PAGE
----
The following is a guest post by Charles H. Dow Award winner, Wayne Whaley (CTA) of Witter & Lester:
One of the aspects of the 2009-2010 market rally that has confounded many market quants and market technicians is the fact that the advance has supposedly occurred on low volume. Some are calling the rally into question because of it while others, like Lowry Research, don't believe it is an issue. Below is a chart showing the average annual volume for issues traded on the NYSE floor since 1970:
Here are a few quick observations:
- The largest annual average volume in history occurred in 2006
- And even with record volatility in 2008-2009, volume has declined four straight years
- The first time in the last 40 years, we have had even three straight declining volume years
In the 1982-1983, 1987, and 2001-2002 bear markets, volume expanded with volatility. The only other bear market that has occurred in declining volume was the one during 1973-1974. This is not the first study I that have done that strongly parallels 2008-2009 to 1973-1974. The question then becomes, "If the declining volume is legitimate, what occurred in 1973-1974 that is similar to the last bear market?" That is a study in and of itself.
The second and most likely explanation for the declining volume is that in the last decade, Electronic Communication Networks (ECNs), Crossing Networks, and Dark Pools have allowed for transactions of NYSE issues that do not necessarily end up being recorded as daily NYSE volume.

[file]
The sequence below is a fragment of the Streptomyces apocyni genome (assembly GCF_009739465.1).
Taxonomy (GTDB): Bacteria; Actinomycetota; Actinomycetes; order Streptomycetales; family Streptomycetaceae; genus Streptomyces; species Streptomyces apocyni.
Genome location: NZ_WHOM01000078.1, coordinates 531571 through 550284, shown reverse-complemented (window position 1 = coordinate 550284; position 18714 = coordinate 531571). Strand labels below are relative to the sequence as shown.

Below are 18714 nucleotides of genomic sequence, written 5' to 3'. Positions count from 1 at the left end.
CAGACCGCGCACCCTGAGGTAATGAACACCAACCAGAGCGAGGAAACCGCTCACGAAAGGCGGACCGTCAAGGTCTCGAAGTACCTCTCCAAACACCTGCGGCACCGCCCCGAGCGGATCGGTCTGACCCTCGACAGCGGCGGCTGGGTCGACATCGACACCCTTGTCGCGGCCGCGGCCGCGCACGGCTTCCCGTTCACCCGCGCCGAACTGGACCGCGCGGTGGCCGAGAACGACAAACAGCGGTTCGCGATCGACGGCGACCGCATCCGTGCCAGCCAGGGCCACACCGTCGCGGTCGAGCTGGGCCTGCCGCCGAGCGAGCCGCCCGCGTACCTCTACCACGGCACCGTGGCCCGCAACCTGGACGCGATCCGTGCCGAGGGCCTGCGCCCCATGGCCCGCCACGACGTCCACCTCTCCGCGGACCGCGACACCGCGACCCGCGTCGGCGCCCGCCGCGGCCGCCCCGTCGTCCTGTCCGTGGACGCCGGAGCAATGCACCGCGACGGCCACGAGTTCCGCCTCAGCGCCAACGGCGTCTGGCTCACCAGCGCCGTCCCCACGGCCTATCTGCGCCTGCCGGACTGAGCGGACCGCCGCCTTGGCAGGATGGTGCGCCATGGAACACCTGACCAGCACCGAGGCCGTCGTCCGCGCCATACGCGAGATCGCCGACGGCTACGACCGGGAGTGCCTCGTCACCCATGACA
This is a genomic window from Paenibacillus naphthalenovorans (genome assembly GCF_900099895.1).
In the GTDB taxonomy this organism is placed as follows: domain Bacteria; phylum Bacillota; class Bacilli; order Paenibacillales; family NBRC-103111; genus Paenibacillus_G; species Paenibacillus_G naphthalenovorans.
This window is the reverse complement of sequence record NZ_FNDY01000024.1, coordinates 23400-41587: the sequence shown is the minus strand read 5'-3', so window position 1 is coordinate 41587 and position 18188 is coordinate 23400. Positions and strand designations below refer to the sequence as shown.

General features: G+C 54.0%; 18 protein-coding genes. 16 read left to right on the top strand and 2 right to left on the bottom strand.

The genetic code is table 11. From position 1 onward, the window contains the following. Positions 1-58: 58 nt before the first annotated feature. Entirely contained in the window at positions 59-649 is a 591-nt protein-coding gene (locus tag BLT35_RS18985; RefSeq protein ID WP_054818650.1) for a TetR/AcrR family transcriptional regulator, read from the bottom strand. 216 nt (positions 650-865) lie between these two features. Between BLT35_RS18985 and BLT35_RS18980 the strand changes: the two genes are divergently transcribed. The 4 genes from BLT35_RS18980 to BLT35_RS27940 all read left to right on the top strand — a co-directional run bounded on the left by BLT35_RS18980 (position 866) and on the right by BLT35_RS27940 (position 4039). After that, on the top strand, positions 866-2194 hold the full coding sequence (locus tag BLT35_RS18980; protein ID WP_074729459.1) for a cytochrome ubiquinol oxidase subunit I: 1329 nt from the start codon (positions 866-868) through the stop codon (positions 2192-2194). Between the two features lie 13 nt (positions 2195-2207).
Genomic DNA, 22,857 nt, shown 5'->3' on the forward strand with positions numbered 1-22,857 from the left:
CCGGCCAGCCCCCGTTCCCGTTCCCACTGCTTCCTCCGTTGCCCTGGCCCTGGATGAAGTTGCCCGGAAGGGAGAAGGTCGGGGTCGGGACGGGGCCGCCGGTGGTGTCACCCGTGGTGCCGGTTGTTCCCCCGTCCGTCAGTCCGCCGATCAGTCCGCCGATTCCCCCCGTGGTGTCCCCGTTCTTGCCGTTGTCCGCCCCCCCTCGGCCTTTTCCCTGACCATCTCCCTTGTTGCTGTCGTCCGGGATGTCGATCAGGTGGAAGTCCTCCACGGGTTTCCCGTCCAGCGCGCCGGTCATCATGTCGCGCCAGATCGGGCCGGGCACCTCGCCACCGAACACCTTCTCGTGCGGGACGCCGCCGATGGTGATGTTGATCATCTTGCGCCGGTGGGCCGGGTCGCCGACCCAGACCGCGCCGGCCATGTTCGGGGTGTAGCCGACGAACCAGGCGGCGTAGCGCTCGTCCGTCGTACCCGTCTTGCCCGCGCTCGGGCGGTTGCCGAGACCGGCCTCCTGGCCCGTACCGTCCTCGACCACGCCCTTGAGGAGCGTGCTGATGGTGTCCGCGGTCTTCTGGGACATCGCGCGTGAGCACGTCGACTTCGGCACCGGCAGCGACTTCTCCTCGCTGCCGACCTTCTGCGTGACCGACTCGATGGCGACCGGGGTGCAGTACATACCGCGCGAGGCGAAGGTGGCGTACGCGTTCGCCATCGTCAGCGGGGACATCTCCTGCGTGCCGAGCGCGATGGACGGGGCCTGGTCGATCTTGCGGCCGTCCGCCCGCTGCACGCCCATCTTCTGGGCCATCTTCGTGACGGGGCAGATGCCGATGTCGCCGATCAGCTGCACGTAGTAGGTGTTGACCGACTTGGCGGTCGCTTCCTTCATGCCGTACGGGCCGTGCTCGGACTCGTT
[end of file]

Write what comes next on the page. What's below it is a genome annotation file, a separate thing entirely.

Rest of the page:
It is likely, that the NYSE activity has not declined in as much as the players have simply migrated to other playgrounds and this is a trend that could still be in its genesis. If this is the case, technicians that rely on long term volume studies will be forced to convert to a more encompassing volume count.
Edit: Babak here, I thought I'd add this chart to Wayne's discussion of volume - from the research paper titled Trading in the 21st Century by Prof's Angel, Harris and Spatt.
A more aggregate measure of volume is provided by the NYSE here. There, they define two different data sources, NYSE Daily and NYSE Group. With the explanation that Group includes volume executed at NYSE Arca (electronic).
You will also note that on Yahoo's finance stats page, they state that their volume includes volume from pre-market and regional exchanges and their daily volume vastly exceeds that which is listed as floor volume.
In the one volume analysis in my model, I use a trailing 5 and 20 day volume total relative to a trailing one year total on the traditional NYSE volume data and then do pattern recognition on the relationship compared to prior historical data points that are at similar levels and in similar price trends. My instincts are that given that I am using a trailing one year comparison, this is a valid approach, but it is under review. The above is an output of some of the background research that I thought you might appreciate and possibly benefit from.ARCA, CTA, dark pools, ECN, guest post, listed market, NYSE, structural change, volume, Wayne Whaley
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